SOPHIA ANTIPOLIS, France – November 29, 2022 │ KnowMade has identified high recent IP activity in the field of self-amplifying RNA vaccines. This activity could be the sign of an upcoming revolution in the RNA vaccine market.
Self-amplifying RNA is a next-generation platform for mRNA vaccines
Compared with traditional vaccines (live-attenuated, inactivated, recombinant etc.), effective mRNA-based vaccines can be rapidly designed and manufactured at an industrial scale while remaining low cost. With these advantages, mRNA vaccines have taken the lead in the race for a COVID-19 vaccine, and have proven their efficiency over conventional vaccines for this condition. Moreover, mRNA vaccines are already being investigated in clinical trials for other infectious diseases and different cancers. However, the decrease in immune response to these mRNA vaccines and the continued emergence of COVID-19 variants now necessitate the use of regular booster doses. There is therefore a need to develop more potent mRNA vaccines while maintaining a significant safety level. Currently, one of the most promising technologies to develop next-generation mRNA vaccines is the use of self-amplifying RNA (saRNA), also referred to as self-replicating RNA (srRNA). As depicted in the diagram below, the backbone of saRNA, typically derived from an alphavirus genome, encodes a gene of interest and a viral replicase (RNA-dependent RNA polymerase), which can amplify the genomic and subgenomic RNA.
saRNA advantage over traditional mRNA
The self-amplification properties enable use of a much lower dose of saRNA compared to mRNA, typically 100-fold lower. In addition, duration of expression from saRNA is longer than that obtained with mRNA, with the ability to last almost two months in vivo when expressing a reporter gene (Geall et al., 2012). Furthermore, saRNA vaccines mimic a viral infection through their replicase activity leading to dsRNA. This elicits a broader immune response, which can be considered to have potential to be effective with a single-dose inoculation. Moreover, like conventional mRNA, saRNA is a versatile platform, as it is possible to develop other therapeutic applications – including infectious diseases such as influenza, rabies, HIV-1, malaria, Chlamydia trachomatis, Ebola, RSV and Zika viruses – as well as oncology applications, such as melanoma and prostate cancer.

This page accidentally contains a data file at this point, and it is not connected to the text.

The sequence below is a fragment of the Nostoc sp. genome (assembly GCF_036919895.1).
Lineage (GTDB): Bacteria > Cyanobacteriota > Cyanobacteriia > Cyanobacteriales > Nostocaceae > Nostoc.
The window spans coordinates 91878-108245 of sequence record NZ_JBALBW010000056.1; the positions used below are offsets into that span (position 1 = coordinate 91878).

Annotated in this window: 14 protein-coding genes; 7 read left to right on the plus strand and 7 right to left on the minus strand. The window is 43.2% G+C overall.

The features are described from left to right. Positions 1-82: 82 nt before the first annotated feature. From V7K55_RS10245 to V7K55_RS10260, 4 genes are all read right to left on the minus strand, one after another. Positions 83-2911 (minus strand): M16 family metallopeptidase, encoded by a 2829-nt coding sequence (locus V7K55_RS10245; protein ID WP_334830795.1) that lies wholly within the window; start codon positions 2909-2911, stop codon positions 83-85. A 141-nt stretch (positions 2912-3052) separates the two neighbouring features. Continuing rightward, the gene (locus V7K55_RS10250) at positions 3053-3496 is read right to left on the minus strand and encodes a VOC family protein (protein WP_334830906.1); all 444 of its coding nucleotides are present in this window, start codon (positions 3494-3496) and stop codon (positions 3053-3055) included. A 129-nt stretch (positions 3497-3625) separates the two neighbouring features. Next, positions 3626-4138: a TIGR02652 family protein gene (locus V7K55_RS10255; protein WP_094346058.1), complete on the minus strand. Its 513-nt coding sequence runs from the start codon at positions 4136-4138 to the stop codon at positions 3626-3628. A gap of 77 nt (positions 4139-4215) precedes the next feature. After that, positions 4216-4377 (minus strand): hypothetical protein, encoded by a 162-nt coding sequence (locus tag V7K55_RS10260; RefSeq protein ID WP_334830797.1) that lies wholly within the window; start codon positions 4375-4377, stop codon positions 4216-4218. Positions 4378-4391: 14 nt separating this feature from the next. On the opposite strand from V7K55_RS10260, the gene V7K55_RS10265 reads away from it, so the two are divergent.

Clinical trials on saRNA vaccines against COVID-19
In terms of pipeline development, several clinical trials investigating the safety and efficacy of saRNA vaccines against COVID-19 are currently ongoing (Imperial College London, Elixirgen Therapeutics, Arcturus Therapeutics, GSK, VLP Therapeutics, Gritstone bio, etc.). The first-in-human clinical trial for an saRNA vaccine against COVID-19 was carried out in 2020 by Imperial College London. The doses used in the trial, ranging from 0.1 to 10 µg, compared to 30 µg for the Pfizer/BioNTech vaccine and 100 µg for the Moderna vaccine, illustrate the efficiency of this platform. These doses would enable 10–1,000 times as many doses from the same batch of RNA. More recently, in October 2022, Gritstone bio announced positive Phase 1 results from its ongoing trials evaluating its self-amplifying mRNA vaccine candidates against SARS-CoV-2. Thus, although saRNA technology has long been known through alphavirus replicons, mRNA vaccines against COVID-19 have shed particularly exciting new light on saRNA-based vaccines, and there has been a lot of recent academic and industrial work on the topic.
Recent patenting activity on saRNA is high